Protests of Morocco’s Margins: The Credibility Gap

Protests of Morocco’s Margins: The Credibility Gap

Abdelilah EssatteAbdelilah Essatte2 August 201825min13810
Social protests in Morocco may shift to political claims due to the socio-economic exclusion of some regions

Social protests in Morocco may shift to political claims due to the socio-economic exclusion of some regions

 

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Executive summary

Since late 2016, protests in Morocco have increasingly shifted, from being an urban phenomenon, toward rural and semi-urban areas. Yet, while the demands of protesters focus on improving basic services, such as health care and electricity, the escalation in intensity and the range of protests might have led to a contagion effect thereby increasing uncertainty among protesters. A new trend of these protests is their determination to challenge the repressive measures of authorities despite the high cost that this entails.

In fact, the ongoing street protests in the rural margins of Morocco are signs of distrust between the population and the elected institutions, which have become increasingly alienated from citizens. Hence, rendering the same citizens that elected them skeptical about the effectiveness of these institutions to improve their economic situation. These protests are also a result of the shared feelings of exclusion among Morocco’s marginalized regions, who arecalled “the deep Morocco” in local media. These regions have developed a collective identity, giving birth to the revival of territorial solidarity based on kinship and tribal ties, which has resulted, in some cases, in a clan-based dimension to the protest action, most probably leading the shift of demands from social to political.

 

Introduction

By the end of 2017, the province of Jerada, located in the far east of Morocco, witnessed a wave of popular protests against the tragic death of brothers Hussein and Jadouane, who died while extracting coal from a deserted mine using primitive instruments. Months earlier, the Zagora region, in southeastern Morocco, witnessed a wave of protests due to water scarcity and rareness of drinking water wells due to the depletion of aquifer by the owners of large watermelons farms.. Both provinces are amongst the poorest areas in the country.

The protests of Jarada, Zagora and other regions are examples of a new wave of protests in Morocco’s rural margins in recent years. Unlike the protests of February 20, 2011,which were dominated by the visibility of urban lower middle classes, the new wave of protests of rural areas is a shift in the nature of protest movements in Morocco that moved from being mainly urban and progressed leaking into Morocco’s deep margins, which have been largely isolated from the dynamics of social mobility for a long time. Out of the eleven thousand protests counted in 2017, half of them were in the rural areas[1]. This rate is higher compared to previous years, when the number of protests in rural areas was only 40 percent2. The number of urban dwellers accounts for about two thirds of Morocco’s population, meaning that the number of protests in rural areas in Morocco remains high.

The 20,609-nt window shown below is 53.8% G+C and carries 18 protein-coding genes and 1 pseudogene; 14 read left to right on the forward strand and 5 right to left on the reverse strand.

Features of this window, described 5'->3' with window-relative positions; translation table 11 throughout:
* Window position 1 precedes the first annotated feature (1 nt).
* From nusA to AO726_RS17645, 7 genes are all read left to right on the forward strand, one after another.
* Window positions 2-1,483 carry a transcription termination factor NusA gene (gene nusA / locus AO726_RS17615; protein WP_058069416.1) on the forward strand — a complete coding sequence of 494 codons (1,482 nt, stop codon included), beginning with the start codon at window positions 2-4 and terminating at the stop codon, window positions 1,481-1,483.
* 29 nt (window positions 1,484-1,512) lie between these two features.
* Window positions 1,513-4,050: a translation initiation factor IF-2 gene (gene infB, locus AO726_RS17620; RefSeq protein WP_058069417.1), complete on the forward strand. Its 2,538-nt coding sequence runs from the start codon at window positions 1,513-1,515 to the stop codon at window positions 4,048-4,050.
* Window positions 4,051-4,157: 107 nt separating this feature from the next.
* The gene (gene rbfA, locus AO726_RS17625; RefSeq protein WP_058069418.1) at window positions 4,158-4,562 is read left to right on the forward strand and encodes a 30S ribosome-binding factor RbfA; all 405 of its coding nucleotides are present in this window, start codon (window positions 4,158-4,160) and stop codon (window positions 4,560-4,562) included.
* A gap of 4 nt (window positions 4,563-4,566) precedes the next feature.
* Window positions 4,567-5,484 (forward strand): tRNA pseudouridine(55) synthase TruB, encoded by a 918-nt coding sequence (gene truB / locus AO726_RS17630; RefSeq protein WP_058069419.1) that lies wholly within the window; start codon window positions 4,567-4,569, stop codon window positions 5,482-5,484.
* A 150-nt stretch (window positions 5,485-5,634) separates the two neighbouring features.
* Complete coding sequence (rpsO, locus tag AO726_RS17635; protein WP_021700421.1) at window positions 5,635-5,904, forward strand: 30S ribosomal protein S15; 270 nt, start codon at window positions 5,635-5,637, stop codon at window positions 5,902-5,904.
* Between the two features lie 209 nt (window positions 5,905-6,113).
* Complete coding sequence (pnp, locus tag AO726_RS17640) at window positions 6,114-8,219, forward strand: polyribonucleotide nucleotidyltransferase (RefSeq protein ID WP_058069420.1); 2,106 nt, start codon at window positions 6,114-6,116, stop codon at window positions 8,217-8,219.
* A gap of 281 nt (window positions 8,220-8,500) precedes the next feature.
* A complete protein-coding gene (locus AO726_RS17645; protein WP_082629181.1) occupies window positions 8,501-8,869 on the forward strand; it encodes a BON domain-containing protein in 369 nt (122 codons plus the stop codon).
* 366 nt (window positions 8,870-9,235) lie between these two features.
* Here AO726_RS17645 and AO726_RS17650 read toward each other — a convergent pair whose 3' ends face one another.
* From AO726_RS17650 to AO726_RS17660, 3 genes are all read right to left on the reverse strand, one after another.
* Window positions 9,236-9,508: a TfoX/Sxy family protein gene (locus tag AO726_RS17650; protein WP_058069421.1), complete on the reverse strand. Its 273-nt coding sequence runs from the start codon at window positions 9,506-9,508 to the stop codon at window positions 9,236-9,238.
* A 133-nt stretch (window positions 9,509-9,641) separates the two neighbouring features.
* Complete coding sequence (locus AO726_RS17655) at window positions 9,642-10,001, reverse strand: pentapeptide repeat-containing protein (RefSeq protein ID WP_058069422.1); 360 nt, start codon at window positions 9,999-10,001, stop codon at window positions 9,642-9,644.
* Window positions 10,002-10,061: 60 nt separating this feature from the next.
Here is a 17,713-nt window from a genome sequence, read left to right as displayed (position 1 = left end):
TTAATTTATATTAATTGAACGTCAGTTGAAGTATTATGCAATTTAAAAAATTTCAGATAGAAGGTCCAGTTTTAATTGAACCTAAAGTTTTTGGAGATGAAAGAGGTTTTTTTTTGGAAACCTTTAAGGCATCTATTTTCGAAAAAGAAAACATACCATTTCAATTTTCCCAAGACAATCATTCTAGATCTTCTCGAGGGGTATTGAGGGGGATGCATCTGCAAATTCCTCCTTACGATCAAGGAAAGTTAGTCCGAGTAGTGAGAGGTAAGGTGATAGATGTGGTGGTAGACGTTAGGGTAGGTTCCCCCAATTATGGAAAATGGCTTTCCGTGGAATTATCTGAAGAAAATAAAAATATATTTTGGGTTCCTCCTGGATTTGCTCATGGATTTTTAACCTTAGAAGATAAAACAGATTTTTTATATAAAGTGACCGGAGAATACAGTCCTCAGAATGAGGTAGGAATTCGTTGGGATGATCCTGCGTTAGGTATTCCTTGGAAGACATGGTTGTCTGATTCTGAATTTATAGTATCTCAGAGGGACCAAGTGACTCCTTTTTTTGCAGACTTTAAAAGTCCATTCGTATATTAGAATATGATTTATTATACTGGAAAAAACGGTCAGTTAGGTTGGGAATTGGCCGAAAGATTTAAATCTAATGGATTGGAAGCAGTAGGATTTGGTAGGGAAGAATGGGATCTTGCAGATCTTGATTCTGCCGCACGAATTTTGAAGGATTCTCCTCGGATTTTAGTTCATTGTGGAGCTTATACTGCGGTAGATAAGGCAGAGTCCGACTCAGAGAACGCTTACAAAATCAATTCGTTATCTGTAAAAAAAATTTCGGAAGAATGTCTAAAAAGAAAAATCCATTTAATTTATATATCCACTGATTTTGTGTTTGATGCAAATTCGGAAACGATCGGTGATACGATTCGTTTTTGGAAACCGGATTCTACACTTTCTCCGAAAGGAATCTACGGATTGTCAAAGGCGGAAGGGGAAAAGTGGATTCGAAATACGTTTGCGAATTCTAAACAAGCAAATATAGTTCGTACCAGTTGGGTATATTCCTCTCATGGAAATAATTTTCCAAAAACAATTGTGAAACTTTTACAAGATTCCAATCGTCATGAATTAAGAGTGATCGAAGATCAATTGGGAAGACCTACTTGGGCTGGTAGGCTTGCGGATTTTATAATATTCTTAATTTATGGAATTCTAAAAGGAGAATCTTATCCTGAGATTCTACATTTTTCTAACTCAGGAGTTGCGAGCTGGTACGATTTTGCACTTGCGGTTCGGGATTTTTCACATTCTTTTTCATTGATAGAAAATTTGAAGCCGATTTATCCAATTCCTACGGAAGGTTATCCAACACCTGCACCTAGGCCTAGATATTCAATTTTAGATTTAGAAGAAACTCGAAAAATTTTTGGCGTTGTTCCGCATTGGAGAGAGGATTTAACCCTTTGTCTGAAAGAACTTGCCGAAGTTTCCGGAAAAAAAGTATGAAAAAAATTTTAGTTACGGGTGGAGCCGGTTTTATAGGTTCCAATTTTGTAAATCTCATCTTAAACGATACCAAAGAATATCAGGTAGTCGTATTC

Although most of these protests focus on grievances related to social services, especially provisions of health care, electricity supply and drinking water, the possibility of a snowball effect might exist in case the government opts only for a security oriented approach instead of tackling these grievances seriously.

This paper argues that Morocco will face a new wave of protests in the coming years due to high expectations of citizens and the inability of successive governments to meet these expectations in an acceptable manner. This paper also argues that the shift of protests from urban to rural areas is linked to the decline of notables and local authorities who function as local mediators. In the past, they have been instrumental and effective in mediating grievances by containing them in an early stage. The social transformations have led to the decline of these mediators and to increasing protesting awareness in isolated areas, making it more difficult than ever to pre-emptively control protests and absorb the citizens’ anger.

Furthermore, this new wave of protests indicates the failure of the successive government’s development projects over the past two decades and the unachieved promises to improve the socio-economic situation and to develop the poor and marginalized areas3. The high rates of poverty and vulnerability in these areas also indicate the failure of public policies directed towards these marginalized areas. Hence, the development policies of the governments are questioned both in terms of effectiveness and in terms of beneficiaries.

 

Protests Contagion

After the Abdelilah Benkirane government was appointed in 2012, the pace of the protests relatively declined. This might be linked to the hopes of citizens to improve the situation, especially in the early two years of the government. However, the frequency of protests rose again in 2014 and in 2016 in the Rif region following the wave of protests in the region after the gruesome death of fishmonger Mohssin Fikri4.

 

Source: compiled by author[2]

 

Source: compiled by author[3]

Although its impact was not direct, the ‘Hirak’ (protests) in the Rif region, which erupted since October 2016, was contagious inspiring other marginalized areas to protest and gave them an important boost. Despite the authorities’ repression of the protests in the Rif, residents of small villages and towns didn’t hesitate to go out on the street to raise their social demands against local officials and bureaucrats.